One day, back in 1997, I remember telling a friend of mine -let's call him "Leery Lenny" -that I tried my bank's new online banking service and loved it. Lenny shot me this incredulous stare and then he made it clear to me, loudly, that I had lost my sanity and that I was risking my entire fortune. Perhaps if he had seen my paltry bank balance [wink] I might have seemed less daring to him!
"I don't trust it," Lenny said, insisting that he would always walk into his bank for transactions and use "trusty" paper and stamps to pay his bills.
Leery Lenny's response was typical back then. Popularity of online banking has since soared. In 2004, about 50% of Bank of America checking account customers banked online, according to Betty Reiss, a Bank of America spokesperson.
A survey by the Pew Internet & American Life Project states that about 63 million U.S. adults now bank online. Even so, many people still feel tremendous apprehension about online banking. Since computers are so prevalent in homes, trust in the technology is the obvious factor.
There are several reasons why I bank online. First let me say that I get nothing -no kickbacks from banks, no commission from online banking software companies, not even a pat on the back of you decide to use online banking. However, if my reasons happen to crush any remnant fear you harbor then just raise a toast to your newfound convenience and I'll be happy to have helped your transition from "sneaker-net" (on-foot) banking to Internet banking.
Reason #1: I trust the technology. The hashing-algorithms banks use in symmetric-key encryption via SSL (secure sockets layer) are fabulous. That sounds safe, doesn't it? Roughly explained, this means my bank's computer and my computer agree on huge strings of letters and numbers to scramble any communication to obscene levels that only mathematicians like to discuss -keeping my banking activities private. Of course, it is important to make sure that any financial transaction you do online is done from a secure web page -indicated by a padlock or other security icon at the bottom of most browsers and a web address that begins with "https" rather than "http".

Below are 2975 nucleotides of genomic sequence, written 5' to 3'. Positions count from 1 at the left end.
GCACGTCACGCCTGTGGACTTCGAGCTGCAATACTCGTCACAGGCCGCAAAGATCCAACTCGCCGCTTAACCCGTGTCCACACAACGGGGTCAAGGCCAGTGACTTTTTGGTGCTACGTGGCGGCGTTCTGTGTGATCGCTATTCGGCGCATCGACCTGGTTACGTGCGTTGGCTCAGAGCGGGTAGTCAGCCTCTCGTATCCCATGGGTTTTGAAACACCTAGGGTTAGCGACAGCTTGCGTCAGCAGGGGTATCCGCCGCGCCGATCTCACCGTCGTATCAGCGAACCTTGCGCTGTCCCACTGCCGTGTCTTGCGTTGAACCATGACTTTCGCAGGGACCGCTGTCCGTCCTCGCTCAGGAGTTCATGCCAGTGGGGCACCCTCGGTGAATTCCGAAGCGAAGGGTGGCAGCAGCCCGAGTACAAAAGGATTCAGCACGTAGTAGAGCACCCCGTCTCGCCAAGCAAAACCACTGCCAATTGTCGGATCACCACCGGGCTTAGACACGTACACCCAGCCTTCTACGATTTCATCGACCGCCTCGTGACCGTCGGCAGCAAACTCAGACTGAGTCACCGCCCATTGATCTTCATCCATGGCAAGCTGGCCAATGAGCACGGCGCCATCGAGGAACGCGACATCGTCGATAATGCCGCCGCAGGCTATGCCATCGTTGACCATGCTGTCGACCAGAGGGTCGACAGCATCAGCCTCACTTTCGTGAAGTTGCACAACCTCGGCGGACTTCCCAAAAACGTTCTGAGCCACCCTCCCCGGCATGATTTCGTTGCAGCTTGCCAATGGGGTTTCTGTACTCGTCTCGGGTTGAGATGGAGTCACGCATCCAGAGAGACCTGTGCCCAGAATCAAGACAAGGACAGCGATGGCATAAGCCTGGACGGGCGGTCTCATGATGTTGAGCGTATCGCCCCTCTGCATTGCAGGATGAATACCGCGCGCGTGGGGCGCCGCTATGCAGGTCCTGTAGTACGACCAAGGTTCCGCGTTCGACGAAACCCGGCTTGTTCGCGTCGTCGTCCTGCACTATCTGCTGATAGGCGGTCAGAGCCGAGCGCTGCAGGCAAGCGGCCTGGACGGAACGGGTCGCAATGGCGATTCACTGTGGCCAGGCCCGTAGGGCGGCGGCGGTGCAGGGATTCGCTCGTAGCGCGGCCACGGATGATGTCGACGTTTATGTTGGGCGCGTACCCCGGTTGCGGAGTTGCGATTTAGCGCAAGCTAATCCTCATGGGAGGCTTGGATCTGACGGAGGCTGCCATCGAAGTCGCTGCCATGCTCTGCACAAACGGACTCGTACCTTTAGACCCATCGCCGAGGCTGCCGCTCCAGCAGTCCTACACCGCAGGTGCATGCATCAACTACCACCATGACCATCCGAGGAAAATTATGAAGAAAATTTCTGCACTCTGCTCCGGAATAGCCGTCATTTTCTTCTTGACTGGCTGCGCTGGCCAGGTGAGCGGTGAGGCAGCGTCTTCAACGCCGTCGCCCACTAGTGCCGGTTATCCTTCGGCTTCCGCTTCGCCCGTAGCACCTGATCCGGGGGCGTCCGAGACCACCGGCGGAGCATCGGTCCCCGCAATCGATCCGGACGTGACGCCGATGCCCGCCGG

Reason #2: It saves money. At 39 cents a stamp, the four bucks I save each month by not mailing ten bills makes me happy and buys me a delicious mocha latte.
Reason #3: It is physically safer. With online bill payment, I get fewer paper cuts from stuffing bill envelopes.
Reason #4: Keeps me financially safer. Javelin, Inc. research found that consumers who spot banking fraud online suffer an average theft of $500 while consumers who wait for paper bank records suffer average losses of $4,500.
Reason #5: I've enjoyed making Lenny wrong. I've lost touch with him now but I remember his smug comments that I was some kind of an idiot for trusting a technology that has now spread like gangbusters. No hard feelings. He's probably still out there preventing obsolescence of the envelope openers in the accounts receivable departments of his utility companies.
Call your bank or check its web site to see their online banking options and instructions.